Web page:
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Hinduism and the Politics of Rights

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Support of human rights by religion has numerous distinctive facets.  Human rights are legal and philosophical without any religious association. Human rights are formed on the basis that the truth of morality must be accessible to each human being regardless of their religious backgrounds.  Human rights affirm human dignity and are also gadgets that aid people to cope with difference and diversity challenges. Religion is accommodates human rights since they acknowledge the independence of reason and seeks to safeguard and cherish diversity.

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Hinduism supports human rights principles since it believes that morality should not be arbitrated by any religious power. The one human rights principle that has been contested is Article 18, which states ‘There is no dispute over the desirability of the claim that everyone should have the right to freedom of thought, conscience, and religion.’ As much as these rights are protected and supported by the Indian constitution, most Hindu crusades have proclaimed that the rights are grounded on a ‘Western’ fathoming of religion. They claim that the article has no provisions for venting equal reverence for all faiths and does not protect the right of persons to choose as well as express their religion. Hinduism is opposed to conversion since it does not need any specific beliefs and views all faiths as sign of divinity. Hinduism, therefore, views conversion as an economic or political motive (Banchoff & Wuthnow par 194).

Hinduism support for human rights principles emanates from recognition of limits upon state power. This can be viewed from the posting of the concept of dharma law (moral law) as denoting constitutional limitations over the state. This suggests that the state is dependent upon a higher law whose role is to sustain and safeguard the welfare of people. Hinduism is opposed to state power concentration because of its apprehension for its independence. This is the reason why many political forms have had to put up religious pluralism though not on equal terms. Most Indie religions are characterized by involute pluralism and, therefore, difficult for any clique to dominate power (Hinduism and Human Rights, Mar/11/13). It can be attested that radical pluralism with respect organizational as well as the datum that religion and politics has been considered sovereign social spheres has rendered Hinduism very favorable for accepting liberal statutory democracy. Political authority and spiritual power are decisively separated, as demonstrated by the customary difference amid the priestly Brahmins as well as the Kshatriya (soldier) caste. Hindu’s aptitude to envisage the political without supposing it to bestow implication to everything or broadly relieve the hominid estate has been of huge service in outlining the irreligious space that liberal democracy needs (Banchoff & Wuthnow par 188).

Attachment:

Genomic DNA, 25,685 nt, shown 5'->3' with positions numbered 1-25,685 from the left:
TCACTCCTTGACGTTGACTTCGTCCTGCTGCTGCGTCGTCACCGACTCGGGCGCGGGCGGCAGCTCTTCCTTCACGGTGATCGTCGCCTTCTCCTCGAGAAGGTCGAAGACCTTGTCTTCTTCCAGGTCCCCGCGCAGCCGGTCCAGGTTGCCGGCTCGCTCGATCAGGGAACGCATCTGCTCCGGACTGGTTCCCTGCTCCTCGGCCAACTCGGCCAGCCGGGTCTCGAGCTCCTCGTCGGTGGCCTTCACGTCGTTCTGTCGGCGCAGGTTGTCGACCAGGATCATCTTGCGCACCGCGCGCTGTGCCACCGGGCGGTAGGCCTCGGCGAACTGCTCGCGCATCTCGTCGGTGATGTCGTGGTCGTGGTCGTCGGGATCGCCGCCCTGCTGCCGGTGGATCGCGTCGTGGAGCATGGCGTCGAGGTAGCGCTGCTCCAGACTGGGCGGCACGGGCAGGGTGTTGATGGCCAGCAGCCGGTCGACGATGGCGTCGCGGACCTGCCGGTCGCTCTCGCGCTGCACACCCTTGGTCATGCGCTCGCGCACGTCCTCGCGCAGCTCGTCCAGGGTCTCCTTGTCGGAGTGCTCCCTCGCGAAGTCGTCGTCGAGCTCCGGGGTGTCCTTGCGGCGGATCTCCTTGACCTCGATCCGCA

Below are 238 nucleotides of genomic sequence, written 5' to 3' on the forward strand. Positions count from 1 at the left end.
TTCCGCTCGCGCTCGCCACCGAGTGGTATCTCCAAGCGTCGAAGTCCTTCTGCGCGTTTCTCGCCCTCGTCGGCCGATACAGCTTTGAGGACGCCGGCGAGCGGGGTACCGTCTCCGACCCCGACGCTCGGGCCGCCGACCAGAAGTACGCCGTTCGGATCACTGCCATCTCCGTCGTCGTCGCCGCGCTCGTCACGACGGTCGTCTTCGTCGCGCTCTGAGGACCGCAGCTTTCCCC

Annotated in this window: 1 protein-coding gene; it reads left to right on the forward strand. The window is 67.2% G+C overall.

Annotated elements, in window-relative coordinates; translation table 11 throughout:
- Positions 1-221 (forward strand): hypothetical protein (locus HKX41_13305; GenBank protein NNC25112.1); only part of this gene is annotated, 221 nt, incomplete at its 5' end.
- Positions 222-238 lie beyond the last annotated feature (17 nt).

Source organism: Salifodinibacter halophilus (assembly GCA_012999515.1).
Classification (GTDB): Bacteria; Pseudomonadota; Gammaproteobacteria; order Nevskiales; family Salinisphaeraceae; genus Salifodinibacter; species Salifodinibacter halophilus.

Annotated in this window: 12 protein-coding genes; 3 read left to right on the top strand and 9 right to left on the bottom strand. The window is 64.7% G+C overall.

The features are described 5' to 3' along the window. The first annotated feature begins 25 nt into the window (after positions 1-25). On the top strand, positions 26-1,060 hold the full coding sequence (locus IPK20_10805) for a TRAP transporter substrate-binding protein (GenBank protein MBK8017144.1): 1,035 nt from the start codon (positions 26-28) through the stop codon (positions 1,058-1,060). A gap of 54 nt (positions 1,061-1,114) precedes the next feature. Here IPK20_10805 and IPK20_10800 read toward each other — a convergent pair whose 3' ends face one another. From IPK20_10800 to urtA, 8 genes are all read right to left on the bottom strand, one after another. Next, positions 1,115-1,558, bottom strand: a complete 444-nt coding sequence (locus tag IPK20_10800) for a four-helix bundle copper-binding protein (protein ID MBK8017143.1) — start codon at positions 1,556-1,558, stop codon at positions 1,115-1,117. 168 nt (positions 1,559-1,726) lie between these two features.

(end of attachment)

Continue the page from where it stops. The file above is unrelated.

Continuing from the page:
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 A reverence for the proper sovereignty of distinct spheres of human action and a refutation to hunger for a solo moral order, which can make the globe whole are facets of Hinduism moral envision, which not only strengthen democratic politics but also aid in setting healthy limits for it (Hinduism and Human Rights, Mar/11/13). Democracy has been, therefore, a development of Hinduism through Hindu political carefulness and moderation. The tendency of Hindu to view politics as a sovereign but restricted sphere precludes the necessity to impose a particular doctrinal orthodoxy as well as allows a well-advised liberality of numerous existences of social forms. Colonialism incited critical reflection in the Hindu tradition upon how to promote change in confronting modernity. Colonialism employed great intellectual pressure upon religious facets in India. For instance, British bestowed great sovereignty on religious facets (Banchoff & Wuthnow par 190).

Conclusively, religious groups react to social changes through inventive methods. For instance, a modern issue that Indian religions have refused to support is the issue of homosexuality. Homosexuality has been criminalized in India despite the support by some international political nations. This move by religious groups in India to criminalize homosexuality is supported by other faiths such as Catholics and other religious denominations. Hinduism has managed to seek ways of dealing with numerous aspects of modernity and forming several of them in extraordinarily creative ways. Therefore, Hinduism has not been a hindrance to Indie participation as well as its active fashioning of human rights. Hinduism has positively acknowledged it. Hindu nationalism creates common history subjugation and benchmarking of Indie’s identity, however, both aspire to make sagacity of unified society, which is based on history. Hindus have followed the appeal of democracy for half a century and there is reason to believe that this accommodation will continue (Banchoff & Wuthnow par 192).

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